A study quoted in Science Daily found beliefs about pain levels appear to override effects of potent pain-relieving drug.
‘Doctors shouldn’t underestimate the significant influence that patients’ negative expectations can have on outcome,’ says Professor Irene Tracey of the Centre for Functional Magnetic Resonance Imaging of the Brain at Oxford University, who led the research. For example, people with chronic pain will often have seen many doctors and tried many drugs that haven’t worked for them. They come to see the clinician with all this negative experience, not expecting to receive anything that will work for them. Doctors have almost got to work on that first before any drug will have an effect on their pain.’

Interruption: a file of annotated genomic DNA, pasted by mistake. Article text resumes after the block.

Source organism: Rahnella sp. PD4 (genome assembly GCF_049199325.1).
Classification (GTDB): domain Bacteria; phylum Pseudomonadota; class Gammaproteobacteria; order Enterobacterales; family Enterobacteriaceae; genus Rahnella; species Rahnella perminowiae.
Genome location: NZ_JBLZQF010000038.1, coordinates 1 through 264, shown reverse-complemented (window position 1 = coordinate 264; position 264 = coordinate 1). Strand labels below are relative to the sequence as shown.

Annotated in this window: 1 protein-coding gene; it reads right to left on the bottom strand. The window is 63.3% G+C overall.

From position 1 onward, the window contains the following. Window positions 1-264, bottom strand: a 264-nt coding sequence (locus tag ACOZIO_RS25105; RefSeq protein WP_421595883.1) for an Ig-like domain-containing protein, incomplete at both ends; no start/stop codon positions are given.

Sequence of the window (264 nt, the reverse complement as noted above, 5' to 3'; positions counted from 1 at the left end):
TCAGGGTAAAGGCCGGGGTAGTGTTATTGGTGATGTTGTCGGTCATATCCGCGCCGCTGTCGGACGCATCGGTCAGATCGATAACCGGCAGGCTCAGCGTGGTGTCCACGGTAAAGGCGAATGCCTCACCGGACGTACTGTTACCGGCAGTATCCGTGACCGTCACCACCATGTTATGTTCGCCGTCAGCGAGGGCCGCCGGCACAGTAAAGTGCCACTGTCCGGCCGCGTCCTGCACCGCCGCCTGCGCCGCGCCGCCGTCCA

The experiment done on them showed the volunteers really did experience different levels of pain when their expectations were changed, although the administration of pain relief remained constant.
Professor Tracey says there may also be lessons for the design of clinical trials. These are often carried out by comparing a candidate drug against a dummy pill to see if there is any effect of a drug above and beyond that of the placebo.’We should control for the effect of people’s expectations on the results of any clinical trial. At the very least we should make sure we minimize any negative expectations to make sure we’re not masking true efficacy in a trial drug.’